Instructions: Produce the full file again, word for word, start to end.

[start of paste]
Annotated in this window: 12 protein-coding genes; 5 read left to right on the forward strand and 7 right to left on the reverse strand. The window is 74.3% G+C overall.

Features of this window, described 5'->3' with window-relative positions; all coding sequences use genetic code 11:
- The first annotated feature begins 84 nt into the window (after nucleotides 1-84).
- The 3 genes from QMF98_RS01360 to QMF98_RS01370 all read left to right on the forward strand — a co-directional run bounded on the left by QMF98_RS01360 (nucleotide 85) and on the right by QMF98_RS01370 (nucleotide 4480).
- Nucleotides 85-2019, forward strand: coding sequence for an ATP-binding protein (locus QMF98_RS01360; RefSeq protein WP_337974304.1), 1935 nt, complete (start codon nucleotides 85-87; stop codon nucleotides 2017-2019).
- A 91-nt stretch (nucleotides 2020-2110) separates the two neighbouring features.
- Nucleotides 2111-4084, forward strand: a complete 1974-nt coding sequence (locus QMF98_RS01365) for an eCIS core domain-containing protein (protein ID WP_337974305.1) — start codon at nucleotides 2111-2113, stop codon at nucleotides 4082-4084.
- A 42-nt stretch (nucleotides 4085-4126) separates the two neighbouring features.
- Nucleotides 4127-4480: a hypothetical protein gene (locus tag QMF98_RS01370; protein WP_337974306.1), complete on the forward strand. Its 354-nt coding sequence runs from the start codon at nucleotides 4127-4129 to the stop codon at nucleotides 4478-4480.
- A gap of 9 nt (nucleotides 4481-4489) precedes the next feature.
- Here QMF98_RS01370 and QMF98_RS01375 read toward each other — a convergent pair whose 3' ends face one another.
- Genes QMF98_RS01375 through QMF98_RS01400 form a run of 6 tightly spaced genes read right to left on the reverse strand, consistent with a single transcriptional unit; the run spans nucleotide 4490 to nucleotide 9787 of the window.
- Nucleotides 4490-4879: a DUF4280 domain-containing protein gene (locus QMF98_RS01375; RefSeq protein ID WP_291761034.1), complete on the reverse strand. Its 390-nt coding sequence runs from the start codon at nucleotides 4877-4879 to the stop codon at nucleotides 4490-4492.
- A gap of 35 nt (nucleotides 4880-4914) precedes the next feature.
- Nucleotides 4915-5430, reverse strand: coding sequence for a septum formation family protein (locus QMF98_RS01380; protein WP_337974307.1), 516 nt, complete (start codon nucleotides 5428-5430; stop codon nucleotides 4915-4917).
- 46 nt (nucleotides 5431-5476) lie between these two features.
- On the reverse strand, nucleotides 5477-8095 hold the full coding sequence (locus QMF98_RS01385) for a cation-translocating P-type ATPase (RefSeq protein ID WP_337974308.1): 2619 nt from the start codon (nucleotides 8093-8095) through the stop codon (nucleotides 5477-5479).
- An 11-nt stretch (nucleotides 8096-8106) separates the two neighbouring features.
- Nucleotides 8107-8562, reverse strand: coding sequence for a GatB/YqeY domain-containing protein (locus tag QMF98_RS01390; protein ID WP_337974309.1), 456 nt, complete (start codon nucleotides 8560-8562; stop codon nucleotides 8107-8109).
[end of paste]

Annotated in this window: 12 protein-coding genes; 5 read left to right on the forward strand and 7 right to left on the reverse strand. The window is 74.3% G+C overall.

Features of this window, described 5'->3' with window-relative positions; all coding sequences use genetic code 11:
- The first annotated feature begins 84 nt into the window (after nucleotides 1-84).
- The 3 genes from QMF98_RS01360 to QMF98_RS01370 all read left to right on the forward strand — a co-directional run bounded on the left by QMF98_RS01360 (nucleotide 85) and on the right by QMF98_RS01370 (nucleotide 4480).
- Nucleotides 85-2019, forward strand: coding sequence for an ATP-binding protein (locus QMF98_RS01360; RefSeq protein WP_337974304.1), 1935 nt, complete (start codon nucleotides 85-87; stop codon nucleotides 2017-2019).
- A 91-nt stretch (nucleotides 2020-2110) separates the two neighbouring features.
- Nucleotides 2111-4084, forward strand: a complete 1974-nt coding sequence (locus QMF98_RS01365) for an eCIS core domain-containing protein (protein ID WP_337974305.1) — start codon at nucleotides 2111-2113, stop codon at nucleotides 4082-4084.
- A 42-nt stretch (nucleotides 4085-4126) separates the two neighbouring features.
- Nucleotides 4127-4480: a hypothetical protein gene (locus tag QMF98_RS01370; protein WP_337974306.1), complete on the forward strand. Its 354-nt coding sequence runs from the start codon at nucleotides 4127-4129 to the stop codon at nucleotides 4478-4480.
- A gap of 9 nt (nucleotides 4481-4489) precedes the next feature.
- Here QMF98_RS01370 and QMF98_RS01375 read toward each other — a convergent pair whose 3' ends face one another.
- Genes QMF98_RS01375 through QMF98_RS01400 form a run of 6 tightly spaced genes read right to left on the reverse strand, consistent with a single transcriptional unit; the run spans nucleotide 4490 to nucleotide 9787 of the window.
- Nucleotides 4490-4879: a DUF4280 domain-containing protein gene (locus QMF98_RS01375; RefSeq protein ID WP_291761034.1), complete on the reverse strand. Its 390-nt coding sequence runs from the start codon at nucleotides 4877-4879 to the stop codon at nucleotides 4490-4492.
- A gap of 35 nt (nucleotides 4880-4914) precedes the next feature.
- Nucleotides 4915-5430, reverse strand: coding sequence for a septum formation family protein (locus QMF98_RS01380; protein WP_337974307.1), 516 nt, complete (start codon nucleotides 5428-5430; stop codon nucleotides 4915-4917).
- 46 nt (nucleotides 5431-5476) lie between these two features.
- On the reverse strand, nucleotides 5477-8095 hold the full coding sequence (locus QMF98_RS01385) for a cation-translocating P-type ATPase (RefSeq protein ID WP_337974308.1): 2619 nt from the start codon (nucleotides 8093-8095) through the stop codon (nucleotides 5477-5479).
- An 11-nt stretch (nucleotides 8096-8106) separates the two neighbouring features.
- Nucleotides 8107-8562, reverse strand: coding sequence for a GatB/YqeY domain-containing protein (locus tag QMF98_RS01390; protein ID WP_337974309.1), 456 nt, complete (start codon nucleotides 8560-8562; stop codon nucleotides 8107-8109).